militarisation and against the Cold War that
     Stepping out of war had dramatic consequences for India. For one thing,
it meant that peace could row. As could democracy; for India’s democracy
‘as the direct result of this free space created by the first leaders of the
independent nation. Its existence drew puzzled responses from most
observers, who were astounded by this anomaly in the Third world and could
not explain it. Although there was shortage of criticism, both on the left and
right, of a democracy that could not provide everything for everybody—in
other words, one that was not sufficiently committed to either western or
Soviet models. But the fact that this democracy existed at all, however
imperfect or incomplete was because of India’s decision to stay genuinely
committed to non-alignment as a worldview. Had this vision not formed the
politics of independent India, the country would long have gone the way of
other South Asian Cold War participants where East and West nodded and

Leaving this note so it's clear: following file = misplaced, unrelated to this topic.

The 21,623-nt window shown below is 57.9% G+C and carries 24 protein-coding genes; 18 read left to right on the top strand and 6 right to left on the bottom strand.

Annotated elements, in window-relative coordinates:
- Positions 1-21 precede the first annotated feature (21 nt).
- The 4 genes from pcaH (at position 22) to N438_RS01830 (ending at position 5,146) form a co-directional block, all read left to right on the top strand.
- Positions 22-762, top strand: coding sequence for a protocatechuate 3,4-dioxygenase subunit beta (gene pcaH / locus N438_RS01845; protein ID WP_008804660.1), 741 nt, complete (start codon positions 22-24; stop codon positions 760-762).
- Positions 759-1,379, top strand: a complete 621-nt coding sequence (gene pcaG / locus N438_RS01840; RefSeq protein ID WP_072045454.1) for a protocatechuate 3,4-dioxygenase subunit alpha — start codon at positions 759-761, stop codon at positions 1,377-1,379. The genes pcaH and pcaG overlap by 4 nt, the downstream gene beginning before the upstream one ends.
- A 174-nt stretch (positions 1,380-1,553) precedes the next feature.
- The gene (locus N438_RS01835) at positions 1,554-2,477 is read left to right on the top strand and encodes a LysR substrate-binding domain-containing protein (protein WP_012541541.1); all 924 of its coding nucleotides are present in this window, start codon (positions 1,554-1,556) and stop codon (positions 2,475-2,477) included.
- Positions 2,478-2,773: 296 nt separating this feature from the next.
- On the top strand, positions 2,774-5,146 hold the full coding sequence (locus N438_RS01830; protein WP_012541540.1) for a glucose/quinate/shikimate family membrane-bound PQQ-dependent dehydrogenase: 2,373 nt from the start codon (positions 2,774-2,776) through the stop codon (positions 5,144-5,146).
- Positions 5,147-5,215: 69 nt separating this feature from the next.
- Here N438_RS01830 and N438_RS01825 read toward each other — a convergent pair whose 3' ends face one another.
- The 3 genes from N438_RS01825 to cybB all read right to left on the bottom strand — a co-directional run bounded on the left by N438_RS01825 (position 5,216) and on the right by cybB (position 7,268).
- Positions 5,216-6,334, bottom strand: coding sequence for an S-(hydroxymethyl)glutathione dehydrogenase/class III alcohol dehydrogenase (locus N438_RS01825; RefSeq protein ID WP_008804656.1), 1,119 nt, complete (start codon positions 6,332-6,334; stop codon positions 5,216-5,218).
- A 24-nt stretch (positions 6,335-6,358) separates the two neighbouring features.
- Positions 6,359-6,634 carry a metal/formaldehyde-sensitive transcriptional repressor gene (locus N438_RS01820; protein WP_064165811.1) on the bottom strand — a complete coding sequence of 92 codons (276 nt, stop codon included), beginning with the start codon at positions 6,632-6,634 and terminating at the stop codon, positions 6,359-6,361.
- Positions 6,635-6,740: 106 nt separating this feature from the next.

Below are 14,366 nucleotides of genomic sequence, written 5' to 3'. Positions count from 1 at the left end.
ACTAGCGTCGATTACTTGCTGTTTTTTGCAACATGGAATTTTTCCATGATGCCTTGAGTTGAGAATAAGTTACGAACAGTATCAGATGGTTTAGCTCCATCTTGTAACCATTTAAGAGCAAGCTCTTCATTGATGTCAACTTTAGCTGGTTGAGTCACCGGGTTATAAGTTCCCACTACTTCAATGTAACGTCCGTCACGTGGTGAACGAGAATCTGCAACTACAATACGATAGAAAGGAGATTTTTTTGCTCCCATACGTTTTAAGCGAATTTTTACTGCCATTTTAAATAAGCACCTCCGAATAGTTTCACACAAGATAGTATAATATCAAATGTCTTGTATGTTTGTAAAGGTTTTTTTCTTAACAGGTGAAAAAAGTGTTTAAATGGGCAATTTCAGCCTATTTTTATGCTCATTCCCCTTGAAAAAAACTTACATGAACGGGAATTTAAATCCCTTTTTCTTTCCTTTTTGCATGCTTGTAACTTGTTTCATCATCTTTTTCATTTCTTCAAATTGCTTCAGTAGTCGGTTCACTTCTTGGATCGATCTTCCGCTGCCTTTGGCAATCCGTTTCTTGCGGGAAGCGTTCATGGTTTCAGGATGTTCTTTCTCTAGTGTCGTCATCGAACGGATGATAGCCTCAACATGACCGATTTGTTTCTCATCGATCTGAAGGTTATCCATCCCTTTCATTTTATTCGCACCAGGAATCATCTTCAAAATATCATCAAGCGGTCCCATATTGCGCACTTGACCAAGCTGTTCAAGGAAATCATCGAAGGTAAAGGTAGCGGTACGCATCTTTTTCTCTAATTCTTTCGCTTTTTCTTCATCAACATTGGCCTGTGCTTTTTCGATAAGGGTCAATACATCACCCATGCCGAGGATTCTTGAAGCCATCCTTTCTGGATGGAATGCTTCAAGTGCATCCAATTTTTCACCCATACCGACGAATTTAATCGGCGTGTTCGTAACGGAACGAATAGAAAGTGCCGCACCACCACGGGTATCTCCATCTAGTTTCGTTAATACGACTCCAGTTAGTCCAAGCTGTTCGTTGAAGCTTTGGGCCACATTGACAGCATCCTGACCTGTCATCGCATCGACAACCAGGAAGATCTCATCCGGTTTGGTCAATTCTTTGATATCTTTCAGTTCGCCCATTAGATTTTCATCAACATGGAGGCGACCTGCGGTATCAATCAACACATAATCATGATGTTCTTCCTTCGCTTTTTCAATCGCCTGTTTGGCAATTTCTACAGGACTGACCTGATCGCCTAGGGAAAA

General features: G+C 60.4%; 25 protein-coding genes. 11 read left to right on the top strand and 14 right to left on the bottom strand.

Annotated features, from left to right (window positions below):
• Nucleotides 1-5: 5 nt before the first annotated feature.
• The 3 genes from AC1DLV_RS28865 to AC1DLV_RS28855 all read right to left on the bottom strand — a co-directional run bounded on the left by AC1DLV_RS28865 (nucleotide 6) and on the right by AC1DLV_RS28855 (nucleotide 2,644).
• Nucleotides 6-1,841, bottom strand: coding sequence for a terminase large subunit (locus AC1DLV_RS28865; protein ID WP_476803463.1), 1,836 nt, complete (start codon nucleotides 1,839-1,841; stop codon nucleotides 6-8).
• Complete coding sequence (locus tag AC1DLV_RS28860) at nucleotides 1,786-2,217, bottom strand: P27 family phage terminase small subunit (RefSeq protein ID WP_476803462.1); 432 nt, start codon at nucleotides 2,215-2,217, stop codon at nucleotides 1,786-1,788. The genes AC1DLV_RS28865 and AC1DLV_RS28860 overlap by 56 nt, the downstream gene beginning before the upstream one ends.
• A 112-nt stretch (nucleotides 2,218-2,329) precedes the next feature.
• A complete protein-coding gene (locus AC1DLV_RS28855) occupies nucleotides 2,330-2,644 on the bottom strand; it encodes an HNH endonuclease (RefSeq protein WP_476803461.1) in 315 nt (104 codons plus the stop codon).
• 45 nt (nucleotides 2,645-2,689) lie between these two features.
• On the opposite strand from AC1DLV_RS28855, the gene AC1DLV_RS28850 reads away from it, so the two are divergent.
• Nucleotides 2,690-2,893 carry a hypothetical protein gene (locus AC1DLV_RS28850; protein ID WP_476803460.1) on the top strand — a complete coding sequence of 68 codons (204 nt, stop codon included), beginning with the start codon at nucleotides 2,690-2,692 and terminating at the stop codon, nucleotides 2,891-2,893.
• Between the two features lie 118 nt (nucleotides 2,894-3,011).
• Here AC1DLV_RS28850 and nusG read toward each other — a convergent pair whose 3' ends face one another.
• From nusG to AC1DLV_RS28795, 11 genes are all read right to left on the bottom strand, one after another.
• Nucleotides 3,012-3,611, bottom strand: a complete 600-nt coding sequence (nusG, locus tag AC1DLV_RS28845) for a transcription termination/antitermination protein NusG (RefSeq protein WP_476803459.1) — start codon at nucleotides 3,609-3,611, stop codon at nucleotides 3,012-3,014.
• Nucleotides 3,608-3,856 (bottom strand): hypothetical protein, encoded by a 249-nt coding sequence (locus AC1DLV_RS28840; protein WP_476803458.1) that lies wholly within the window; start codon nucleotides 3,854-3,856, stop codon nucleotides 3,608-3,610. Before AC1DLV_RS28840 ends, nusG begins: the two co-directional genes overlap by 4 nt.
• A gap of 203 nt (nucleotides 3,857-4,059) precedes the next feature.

winked and even encouraged horrendous violence and military dictatorship,
all in the name of preventing the other side from winning.
     Most of all, non-alignment also meant that India escaped the social and
political militarisation of all CoId War participants. The militarisation could
be overtly political as in Pakistan and Bangladesh who, plunging themselves
into the Cold War on the side the United States, landed up with military
dictatorships as a result. Or it could be cultural and social, happened in the
western and Soviet blocs. Even the two chief protagonists did not escape the
conseences of their deeds. In the United States and the Soviet Union, society
paid a terrible price for leadership positions in opposing camps. Every single
intrusive law of the United States originates from after the First World War,
including the income tax. Society was purged of creativity in both countries,
leading to the persecution of countless intellectuals and artists in the name of
anti-communism or anti-capitalism. India, thanks to the much-maligned non-
alignment of its founding fathers, escaped this violent militarisation—the
emergency being a notable exception—precisely because it opted out of the
war game altogether.